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Stones at St Peters

By Caroline Bell

St Peter’s Church has stood at Preston for more than seven hundred years and holds, in its memorial stones, all manner of stories - of people linked to royalty and also to murder. 

The oldest graves, from the centuries after the church was built in 1250, no longer survive. One of the earliest memorials is a grey stone plaque in the wall of the bell tower ‘Here lyeth buried the body of Elizabeth the daughter of Sir Richard Shirley, Barronnett who departed this life on 23rd day of April Anno Domini 1684’

‘Walter Barratt of Brighton’ is commemorated, who died aged 70 in 1836 ‘Many years Surgeon and Apothecary to his late Majesty George the 4th’.

This can’t have been an easy job; George 4th weighed 17 stone in 1797 and had a 50inch waist in 1824. Apart from signs of mental instability, he suffered from gout, breathlessness, cataracts and hardening of the arteries brought on by heavy drinking and feasting at banquets. A memorial inside the Church, on the north wall, is to Frederick Isaac Gold who died in 1881. He lived in Tichfield House on Clermont Road, Preston. He became the subject of a notorious murder.

On Monday afternoon on the 27th June 1881 Gold, a coin dealer, was travelling in a first class compartment on the London Bridge to Brighton express train. He was joined by a young man, a journalist, Percy LeFroy Mapleton. When the train arrived at Preston Park station, Mapleton was seen getting out in a distressed state and covered in blood, saying he’d been attacked on the journey. He’d lost his hat, collar and tie. The ticket collector accompanied him onto Brighton, where Mapleton told the Station Master he had been shot and wounded. Asked about a gold watch chain, seen hanging from his shoe, he replied that he’d put it there for safety. 

The police were not satisfied with Mapleton’s story but as no one had lodged a complaint against him they concluded that the young man might have been attempting suicide, which was then a criminal offence. He was taken to the local police station, interviewed and gave details of his alleged attackers before being passed to the County Hospital for treatment, where his wounds were discovered to be quite superficial for so much blood.

As a precaution, Mapleton was to be escorted back to his lodgings in Surrey. At Brighton station, increasingly dubious police decided to search him, finding two Hanoverian medals in his pockets but he claimed to have no idea how they got there. During the journey, a telegram from the station master at Balcombe arrived which changed the situation dramatically;

‘Man found dead this afternoon in tunnel here. Name on papers “I Gold”. He is now lying here. Reply quick.’ News that a body had been found, shot and stabbed, was passed along the line. The Detective Sergeant minding Mapleton was instructed by telegram from Brighton police not to let him out of his sight. But Mapleton, saying he wished to change his clothes, persuaded the policeman to wait outside the boarding house, then slipped out and disappeared.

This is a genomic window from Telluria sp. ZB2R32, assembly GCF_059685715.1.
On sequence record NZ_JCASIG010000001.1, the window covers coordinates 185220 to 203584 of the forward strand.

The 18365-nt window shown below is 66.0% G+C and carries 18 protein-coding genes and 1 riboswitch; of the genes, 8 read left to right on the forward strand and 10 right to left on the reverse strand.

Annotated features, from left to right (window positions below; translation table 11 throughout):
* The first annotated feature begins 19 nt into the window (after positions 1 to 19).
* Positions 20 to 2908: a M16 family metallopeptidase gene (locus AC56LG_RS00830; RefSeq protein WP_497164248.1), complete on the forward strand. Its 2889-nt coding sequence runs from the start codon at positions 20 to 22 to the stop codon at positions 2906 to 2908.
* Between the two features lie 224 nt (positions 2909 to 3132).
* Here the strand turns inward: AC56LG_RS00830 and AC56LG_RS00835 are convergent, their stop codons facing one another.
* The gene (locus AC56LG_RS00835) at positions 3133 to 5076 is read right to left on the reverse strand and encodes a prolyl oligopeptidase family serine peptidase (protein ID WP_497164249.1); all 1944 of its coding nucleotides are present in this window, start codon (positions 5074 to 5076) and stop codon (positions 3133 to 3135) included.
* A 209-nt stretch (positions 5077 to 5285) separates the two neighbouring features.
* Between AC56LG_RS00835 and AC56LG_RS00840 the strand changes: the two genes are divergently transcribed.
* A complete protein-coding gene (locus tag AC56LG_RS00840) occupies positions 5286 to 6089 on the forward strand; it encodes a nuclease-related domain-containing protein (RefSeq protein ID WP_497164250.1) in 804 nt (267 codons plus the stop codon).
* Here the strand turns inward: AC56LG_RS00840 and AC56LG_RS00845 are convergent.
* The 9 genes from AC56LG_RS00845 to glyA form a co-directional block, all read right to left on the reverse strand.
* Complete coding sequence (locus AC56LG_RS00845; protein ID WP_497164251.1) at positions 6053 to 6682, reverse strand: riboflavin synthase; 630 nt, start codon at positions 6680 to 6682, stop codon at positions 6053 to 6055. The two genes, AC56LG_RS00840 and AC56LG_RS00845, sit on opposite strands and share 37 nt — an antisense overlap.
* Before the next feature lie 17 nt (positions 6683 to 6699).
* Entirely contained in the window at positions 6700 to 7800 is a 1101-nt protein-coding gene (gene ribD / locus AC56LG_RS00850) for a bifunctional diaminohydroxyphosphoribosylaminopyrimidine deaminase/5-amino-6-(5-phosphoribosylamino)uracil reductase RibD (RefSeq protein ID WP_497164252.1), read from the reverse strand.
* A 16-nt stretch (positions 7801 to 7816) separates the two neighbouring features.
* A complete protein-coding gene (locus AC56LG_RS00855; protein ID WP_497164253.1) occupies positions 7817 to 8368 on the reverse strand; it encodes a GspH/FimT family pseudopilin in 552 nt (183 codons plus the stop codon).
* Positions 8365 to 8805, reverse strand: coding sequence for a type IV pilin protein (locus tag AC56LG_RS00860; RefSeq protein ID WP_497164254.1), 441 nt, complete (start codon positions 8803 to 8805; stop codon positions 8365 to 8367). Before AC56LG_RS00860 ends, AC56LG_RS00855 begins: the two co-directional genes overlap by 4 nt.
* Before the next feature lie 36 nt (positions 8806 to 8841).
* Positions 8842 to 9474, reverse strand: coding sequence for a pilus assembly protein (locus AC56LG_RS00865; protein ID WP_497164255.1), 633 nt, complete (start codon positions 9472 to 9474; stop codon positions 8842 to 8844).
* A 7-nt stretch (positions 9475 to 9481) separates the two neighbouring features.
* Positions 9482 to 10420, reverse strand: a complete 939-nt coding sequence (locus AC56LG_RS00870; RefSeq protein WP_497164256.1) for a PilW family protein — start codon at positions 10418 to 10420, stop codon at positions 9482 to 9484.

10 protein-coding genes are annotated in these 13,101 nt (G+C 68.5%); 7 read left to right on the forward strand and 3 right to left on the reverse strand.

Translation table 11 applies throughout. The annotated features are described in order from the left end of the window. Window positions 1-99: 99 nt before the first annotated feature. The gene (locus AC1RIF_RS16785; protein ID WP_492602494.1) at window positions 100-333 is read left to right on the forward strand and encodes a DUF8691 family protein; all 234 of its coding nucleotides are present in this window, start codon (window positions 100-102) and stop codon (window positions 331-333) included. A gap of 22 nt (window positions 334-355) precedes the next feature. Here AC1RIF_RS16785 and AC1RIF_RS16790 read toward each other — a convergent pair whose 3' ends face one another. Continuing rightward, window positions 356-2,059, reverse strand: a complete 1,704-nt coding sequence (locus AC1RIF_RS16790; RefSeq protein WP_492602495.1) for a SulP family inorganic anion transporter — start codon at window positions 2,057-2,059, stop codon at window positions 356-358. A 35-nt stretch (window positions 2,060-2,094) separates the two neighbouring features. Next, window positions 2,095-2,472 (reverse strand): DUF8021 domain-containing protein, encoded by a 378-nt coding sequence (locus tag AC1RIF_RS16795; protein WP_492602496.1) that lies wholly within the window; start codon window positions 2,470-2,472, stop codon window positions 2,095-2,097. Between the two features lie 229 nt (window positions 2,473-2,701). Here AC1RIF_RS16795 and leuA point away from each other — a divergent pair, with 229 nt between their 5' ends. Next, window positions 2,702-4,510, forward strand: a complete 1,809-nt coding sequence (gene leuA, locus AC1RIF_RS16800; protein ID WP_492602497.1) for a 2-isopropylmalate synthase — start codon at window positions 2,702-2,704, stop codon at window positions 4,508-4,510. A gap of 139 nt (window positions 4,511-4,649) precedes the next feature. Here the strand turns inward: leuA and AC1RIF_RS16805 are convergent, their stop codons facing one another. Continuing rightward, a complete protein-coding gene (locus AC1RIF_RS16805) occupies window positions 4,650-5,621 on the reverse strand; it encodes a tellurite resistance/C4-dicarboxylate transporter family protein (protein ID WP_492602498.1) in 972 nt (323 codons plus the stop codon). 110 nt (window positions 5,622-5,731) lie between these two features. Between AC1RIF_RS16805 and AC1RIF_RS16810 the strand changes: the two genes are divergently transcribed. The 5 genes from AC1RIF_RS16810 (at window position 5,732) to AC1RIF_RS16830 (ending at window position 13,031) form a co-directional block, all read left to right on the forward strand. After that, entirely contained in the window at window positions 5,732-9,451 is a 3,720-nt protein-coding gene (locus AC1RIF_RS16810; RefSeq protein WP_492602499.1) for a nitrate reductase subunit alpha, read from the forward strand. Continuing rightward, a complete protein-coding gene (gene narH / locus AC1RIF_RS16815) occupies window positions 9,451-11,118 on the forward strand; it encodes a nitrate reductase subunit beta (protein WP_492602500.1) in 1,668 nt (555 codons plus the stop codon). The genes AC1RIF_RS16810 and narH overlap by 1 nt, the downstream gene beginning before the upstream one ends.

The hunt to re-capture Mapleton was notable for the appeal from the Director of the Criminal Investigation Department (CID) to the press for help. The Daily Telegraph (1 July 1881) published the police description of Mapleton as: ‘Age 22, middle height, very thin, sickly appearance, scratches on throat, wounds on head, probably clean shaved, low felt hat, black coat, teeth much discoloured’

In an age when images were rare compared to the present day, the Victorians were adept at describing people. The Telegraph used full scope to expand on the police details:

‘He is very round shouldered and his thin overcoat hangs in awkward folds about his spare figure. His forehead and chin are both receding. He has a slight moustache and very small dark whiskers. His jawbones are prominent, his cheeks sunken and sallow and his teeth fully exposed when laughing. His upper lip is thin and drawn inwards. His eyes are grey and large. His gait is singular; he is inclined to slouch and when not carrying a bag, his left hand is usually in his pocket.’ 

But far more significantly the Daily Telegraph published an artist’s impression of Mapleton. This was the first time that a composite picture had been used in this way by a newspaper, which created enormous public interest and resulted in Mapleton being spotted erroneously all over the country.

The Coroner, Wynne Edwin Baxter (who would later be involved as a Coroner in the Jack the Ripper murders in 1888) opened the inquest in which the police were mauled in the witness box for their inefficiency. The Railway Company then offered a substantial reward for information leading to arrest.

Mapleton was finally traced to lodgings in Stepney after sending a telegram to his employer asking for his wages to be forwarded to that address.

The evidence against him was overwhelming. He was identified as the man who had exchanged some counterfeit coins and pawned a revolver. Testimony included a woman living at Horley who saw two men struggling violently in the train as it passed her cottage. A jury found him guilty after retiring for only ten minutes.

It was revealed during the trial that at the time of the murder he had been desperately short of money and had gone to London Bridge with the intention of robbing a passenger. He had hoped to find a female victim but finding none suitable had settled on the elderly Mr Gold.

Mapleton was hanged at Lewes jail on November 29, 1881

Posted in History on Apr 01, 2010